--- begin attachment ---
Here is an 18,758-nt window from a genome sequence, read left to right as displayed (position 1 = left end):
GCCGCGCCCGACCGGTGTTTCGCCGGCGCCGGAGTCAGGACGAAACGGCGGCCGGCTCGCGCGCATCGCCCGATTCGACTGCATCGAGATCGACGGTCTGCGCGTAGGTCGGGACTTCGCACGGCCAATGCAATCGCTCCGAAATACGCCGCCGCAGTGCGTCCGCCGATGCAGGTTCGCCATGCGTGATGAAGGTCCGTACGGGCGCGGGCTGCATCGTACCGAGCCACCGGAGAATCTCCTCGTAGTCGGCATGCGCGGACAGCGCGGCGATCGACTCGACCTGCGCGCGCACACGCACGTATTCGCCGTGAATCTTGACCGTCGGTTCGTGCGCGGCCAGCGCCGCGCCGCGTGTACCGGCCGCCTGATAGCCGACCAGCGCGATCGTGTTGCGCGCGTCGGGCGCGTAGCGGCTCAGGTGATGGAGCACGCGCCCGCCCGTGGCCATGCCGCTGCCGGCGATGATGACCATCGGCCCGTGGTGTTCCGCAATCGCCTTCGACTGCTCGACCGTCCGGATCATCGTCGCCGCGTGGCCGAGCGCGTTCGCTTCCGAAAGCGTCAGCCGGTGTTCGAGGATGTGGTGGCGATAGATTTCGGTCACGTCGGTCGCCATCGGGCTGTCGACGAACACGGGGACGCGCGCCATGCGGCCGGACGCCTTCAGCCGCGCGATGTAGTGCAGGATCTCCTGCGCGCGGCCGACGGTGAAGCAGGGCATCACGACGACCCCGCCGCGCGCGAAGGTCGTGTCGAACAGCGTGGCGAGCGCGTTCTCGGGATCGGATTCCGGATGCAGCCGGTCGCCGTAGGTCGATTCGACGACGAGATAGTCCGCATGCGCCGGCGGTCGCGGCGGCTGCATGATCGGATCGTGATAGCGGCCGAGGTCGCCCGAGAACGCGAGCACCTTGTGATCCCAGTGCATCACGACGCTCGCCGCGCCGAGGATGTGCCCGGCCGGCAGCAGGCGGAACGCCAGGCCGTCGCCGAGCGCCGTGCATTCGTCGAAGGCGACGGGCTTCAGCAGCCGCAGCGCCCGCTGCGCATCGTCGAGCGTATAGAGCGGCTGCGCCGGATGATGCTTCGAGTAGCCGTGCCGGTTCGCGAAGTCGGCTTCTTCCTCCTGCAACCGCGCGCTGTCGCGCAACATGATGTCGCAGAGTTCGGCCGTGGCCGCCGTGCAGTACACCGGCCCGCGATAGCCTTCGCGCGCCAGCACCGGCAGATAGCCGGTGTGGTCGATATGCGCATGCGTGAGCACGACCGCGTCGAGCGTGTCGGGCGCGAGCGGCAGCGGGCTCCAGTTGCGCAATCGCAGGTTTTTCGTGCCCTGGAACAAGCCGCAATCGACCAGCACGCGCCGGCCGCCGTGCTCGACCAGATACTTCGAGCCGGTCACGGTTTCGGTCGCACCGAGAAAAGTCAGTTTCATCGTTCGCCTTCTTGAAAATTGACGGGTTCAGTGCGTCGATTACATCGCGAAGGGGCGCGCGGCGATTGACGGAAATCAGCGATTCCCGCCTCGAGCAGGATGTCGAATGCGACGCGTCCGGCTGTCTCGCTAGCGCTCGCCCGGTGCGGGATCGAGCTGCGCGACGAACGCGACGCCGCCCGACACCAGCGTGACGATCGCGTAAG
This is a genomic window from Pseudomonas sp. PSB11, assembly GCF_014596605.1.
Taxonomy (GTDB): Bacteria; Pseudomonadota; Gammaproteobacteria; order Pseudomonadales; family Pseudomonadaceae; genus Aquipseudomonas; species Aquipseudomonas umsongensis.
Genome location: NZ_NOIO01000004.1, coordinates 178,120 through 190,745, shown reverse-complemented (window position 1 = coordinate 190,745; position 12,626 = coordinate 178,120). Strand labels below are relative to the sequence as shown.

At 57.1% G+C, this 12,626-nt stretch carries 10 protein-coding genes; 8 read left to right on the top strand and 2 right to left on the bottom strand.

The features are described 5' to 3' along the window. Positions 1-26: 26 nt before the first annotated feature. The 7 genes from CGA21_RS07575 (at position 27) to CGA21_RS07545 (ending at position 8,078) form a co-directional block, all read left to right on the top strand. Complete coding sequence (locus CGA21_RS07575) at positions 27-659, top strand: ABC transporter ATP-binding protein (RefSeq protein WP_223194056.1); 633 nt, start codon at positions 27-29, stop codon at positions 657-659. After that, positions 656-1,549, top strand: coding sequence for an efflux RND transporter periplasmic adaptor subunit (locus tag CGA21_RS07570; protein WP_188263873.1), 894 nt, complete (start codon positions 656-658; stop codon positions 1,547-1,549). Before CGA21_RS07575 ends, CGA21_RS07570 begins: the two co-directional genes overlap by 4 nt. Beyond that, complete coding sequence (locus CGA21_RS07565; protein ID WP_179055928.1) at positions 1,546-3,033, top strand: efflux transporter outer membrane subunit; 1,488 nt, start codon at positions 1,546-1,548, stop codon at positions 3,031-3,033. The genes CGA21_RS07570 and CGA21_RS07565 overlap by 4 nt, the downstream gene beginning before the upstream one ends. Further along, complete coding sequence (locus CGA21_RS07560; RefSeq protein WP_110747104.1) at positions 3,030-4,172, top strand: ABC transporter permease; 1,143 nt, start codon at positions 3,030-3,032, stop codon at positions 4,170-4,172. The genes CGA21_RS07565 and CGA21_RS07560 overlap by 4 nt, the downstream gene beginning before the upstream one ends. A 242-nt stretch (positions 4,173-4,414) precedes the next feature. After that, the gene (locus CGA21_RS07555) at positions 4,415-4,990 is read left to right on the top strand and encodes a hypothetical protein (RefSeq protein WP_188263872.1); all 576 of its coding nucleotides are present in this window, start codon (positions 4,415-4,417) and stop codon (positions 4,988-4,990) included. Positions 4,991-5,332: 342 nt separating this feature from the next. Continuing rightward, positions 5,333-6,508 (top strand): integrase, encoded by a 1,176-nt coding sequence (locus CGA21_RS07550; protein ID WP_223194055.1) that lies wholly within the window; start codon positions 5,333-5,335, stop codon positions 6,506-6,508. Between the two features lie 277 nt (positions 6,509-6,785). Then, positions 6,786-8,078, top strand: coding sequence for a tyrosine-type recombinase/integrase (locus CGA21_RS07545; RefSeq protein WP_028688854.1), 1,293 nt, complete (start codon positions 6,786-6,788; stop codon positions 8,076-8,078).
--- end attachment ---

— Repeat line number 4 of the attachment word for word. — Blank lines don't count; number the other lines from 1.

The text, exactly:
Taxonomy (GTDB): Bacteria; Pseudomonadota; Gammaproteobacteria; order Pseudomonadales; family Pseudomonadaceae; genus Aquipseudomonas; species Aquipseudomonas umsongensis.